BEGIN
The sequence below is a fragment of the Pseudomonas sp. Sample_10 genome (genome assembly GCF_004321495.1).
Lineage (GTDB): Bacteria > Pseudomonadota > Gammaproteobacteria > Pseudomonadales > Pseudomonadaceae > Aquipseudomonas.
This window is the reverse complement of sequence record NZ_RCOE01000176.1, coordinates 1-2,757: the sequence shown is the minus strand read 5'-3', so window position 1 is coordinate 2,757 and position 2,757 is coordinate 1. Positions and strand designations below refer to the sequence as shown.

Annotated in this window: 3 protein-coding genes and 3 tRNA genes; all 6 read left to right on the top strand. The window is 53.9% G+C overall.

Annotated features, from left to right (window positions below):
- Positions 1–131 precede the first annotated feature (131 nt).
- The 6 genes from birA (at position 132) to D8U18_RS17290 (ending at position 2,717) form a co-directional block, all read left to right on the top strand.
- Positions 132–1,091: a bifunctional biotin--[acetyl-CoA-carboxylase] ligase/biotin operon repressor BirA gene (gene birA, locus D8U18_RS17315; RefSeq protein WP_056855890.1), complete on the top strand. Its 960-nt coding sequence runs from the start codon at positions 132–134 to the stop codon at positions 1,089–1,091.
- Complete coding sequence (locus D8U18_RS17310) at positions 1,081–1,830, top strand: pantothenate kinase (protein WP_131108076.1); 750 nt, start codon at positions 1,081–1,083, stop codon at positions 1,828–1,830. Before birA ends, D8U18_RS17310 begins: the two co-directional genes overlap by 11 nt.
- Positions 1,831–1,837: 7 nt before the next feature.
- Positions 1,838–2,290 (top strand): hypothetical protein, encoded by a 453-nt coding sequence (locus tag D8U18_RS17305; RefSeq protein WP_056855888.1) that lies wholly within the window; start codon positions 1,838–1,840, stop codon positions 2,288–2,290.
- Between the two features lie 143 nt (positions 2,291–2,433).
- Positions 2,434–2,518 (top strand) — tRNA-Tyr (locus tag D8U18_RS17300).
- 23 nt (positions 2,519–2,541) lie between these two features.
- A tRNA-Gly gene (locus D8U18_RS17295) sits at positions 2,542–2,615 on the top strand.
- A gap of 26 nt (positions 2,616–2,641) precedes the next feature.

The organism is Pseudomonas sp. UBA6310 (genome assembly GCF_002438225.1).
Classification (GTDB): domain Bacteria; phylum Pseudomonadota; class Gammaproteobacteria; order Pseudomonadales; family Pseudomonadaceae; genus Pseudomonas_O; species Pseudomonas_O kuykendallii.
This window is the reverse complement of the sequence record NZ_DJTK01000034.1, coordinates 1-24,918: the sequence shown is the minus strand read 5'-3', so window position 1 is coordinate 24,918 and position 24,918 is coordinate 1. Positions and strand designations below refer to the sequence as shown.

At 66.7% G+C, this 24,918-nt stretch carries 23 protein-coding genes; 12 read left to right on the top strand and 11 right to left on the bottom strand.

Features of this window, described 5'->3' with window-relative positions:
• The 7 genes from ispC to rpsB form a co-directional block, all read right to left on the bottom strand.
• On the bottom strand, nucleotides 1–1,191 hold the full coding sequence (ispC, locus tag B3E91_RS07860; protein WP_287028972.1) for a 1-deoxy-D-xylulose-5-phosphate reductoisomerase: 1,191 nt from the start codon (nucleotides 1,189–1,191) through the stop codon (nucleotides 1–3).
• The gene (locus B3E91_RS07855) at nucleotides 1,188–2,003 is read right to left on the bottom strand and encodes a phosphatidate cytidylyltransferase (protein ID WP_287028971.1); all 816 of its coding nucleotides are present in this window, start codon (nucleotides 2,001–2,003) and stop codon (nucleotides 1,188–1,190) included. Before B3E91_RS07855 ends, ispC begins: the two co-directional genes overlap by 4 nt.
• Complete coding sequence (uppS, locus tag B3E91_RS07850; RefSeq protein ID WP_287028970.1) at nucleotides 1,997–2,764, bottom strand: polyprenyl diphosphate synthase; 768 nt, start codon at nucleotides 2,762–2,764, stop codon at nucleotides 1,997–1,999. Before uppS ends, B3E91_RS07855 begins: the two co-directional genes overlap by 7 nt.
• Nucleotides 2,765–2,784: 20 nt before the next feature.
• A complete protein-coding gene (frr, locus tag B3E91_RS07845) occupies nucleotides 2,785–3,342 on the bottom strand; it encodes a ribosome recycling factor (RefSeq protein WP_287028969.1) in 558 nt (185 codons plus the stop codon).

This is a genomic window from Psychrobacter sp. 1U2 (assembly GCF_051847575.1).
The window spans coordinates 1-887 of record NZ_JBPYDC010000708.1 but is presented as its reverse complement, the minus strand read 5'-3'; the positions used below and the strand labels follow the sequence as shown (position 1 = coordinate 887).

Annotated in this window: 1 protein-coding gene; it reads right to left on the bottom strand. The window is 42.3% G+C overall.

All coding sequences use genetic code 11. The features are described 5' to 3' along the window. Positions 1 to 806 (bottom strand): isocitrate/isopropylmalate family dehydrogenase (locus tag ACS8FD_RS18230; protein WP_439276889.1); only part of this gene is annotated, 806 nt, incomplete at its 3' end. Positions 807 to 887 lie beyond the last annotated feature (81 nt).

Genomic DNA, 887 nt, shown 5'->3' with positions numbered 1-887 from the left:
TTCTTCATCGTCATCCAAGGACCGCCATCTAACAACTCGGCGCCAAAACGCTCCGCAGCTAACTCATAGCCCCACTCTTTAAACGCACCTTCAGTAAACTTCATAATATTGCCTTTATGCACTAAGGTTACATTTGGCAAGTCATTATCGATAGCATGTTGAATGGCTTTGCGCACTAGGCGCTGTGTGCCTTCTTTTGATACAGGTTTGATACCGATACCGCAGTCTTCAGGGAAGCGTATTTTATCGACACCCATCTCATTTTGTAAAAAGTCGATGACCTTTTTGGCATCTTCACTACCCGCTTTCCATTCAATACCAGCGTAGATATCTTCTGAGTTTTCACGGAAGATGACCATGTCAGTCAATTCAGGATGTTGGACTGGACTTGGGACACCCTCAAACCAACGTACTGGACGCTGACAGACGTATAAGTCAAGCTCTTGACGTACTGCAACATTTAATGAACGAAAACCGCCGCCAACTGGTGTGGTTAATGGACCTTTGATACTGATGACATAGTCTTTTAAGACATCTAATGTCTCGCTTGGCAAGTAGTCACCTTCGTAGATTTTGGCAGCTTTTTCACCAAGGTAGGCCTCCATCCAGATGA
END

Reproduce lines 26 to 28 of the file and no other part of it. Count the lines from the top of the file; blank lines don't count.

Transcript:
• Nucleotides 2,765–2,784: 20 nt before the next feature.
• A complete protein-coding gene (frr, locus tag B3E91_RS07845) occupies nucleotides 2,785–3,342 on the bottom strand; it encodes a ribosome recycling factor (RefSeq protein WP_287028969.1) in 558 nt (185 codons plus the stop codon).

This is a genomic window from Psychrobacter sp. 1U2 (assembly GCF_051847575.1).